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Pliny the Younger (A.D. 62?–c.A.D. 113). Letters.
The Harvard Classics. 1909–14.

XXXVIII. To Fabatus (His Wife’s Grandfather)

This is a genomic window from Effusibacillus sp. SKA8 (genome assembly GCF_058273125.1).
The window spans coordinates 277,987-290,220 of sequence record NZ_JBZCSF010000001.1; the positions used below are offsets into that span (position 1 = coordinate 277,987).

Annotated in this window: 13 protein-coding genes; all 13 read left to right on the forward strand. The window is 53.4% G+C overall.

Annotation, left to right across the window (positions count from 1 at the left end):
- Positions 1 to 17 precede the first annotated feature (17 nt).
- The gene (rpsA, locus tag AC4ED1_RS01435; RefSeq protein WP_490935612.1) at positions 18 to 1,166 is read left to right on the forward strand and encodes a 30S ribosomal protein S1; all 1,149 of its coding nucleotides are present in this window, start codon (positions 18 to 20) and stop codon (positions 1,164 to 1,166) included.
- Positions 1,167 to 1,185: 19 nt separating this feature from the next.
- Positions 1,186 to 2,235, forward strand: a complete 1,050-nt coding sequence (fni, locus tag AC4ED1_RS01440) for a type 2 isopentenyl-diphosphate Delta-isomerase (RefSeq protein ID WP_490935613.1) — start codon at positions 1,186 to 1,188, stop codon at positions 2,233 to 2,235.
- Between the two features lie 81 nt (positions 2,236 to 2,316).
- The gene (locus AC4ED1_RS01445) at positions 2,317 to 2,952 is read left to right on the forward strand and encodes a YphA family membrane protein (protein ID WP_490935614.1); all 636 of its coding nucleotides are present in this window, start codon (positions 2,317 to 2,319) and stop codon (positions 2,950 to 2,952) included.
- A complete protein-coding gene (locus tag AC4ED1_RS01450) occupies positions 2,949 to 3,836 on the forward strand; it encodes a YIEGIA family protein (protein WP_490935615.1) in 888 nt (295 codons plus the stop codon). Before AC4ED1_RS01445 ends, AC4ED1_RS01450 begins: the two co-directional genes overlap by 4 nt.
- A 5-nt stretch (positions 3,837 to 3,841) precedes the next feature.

YOU have long desired a visit from your granddaughter accompanied by me. Nothing, be assured, could be more agreeable to either of us; for we equally wish to see you, and are determined to delay that pleasure no longer. For this purpose we are already packing up, and hastening to you with all the speed the roads will permit of. We shall make only one short stoppage, for we intend turning a little out of our way to go into Tuscany: not for the sake of looking upon our estate, and into our family concerns, which we can postpone to another opportunity, but to perform an indispensable duty. There is a town near my estate, called Tifernum-upon-the-Tiber, which, with more affection than wisdom, put itself under my patronage when I was yet a youth. These people celebrate my arrival among them, express the greatest concern when I leave them, and have public rejoicings whenever they hear of my preferments. By way of requiting their kindnesses (for what generous mind can bear to be excelled in acts of friendship?) I have built a temple in this place, at my own expense, and as it is finished, it would be a sort of impiety to put off its dedication any longer. So we shall be there on the day on which that ceremony is to be performed, and I have resolved to celebrate it with a general feast. We may possibly stay on there for all the next day, but shall make so much the greater haste in our journey afterwards. May we have the happiness to find you and your daughter in good health! In good spirits I am sure we shall, should we get to you all safely. Farewell.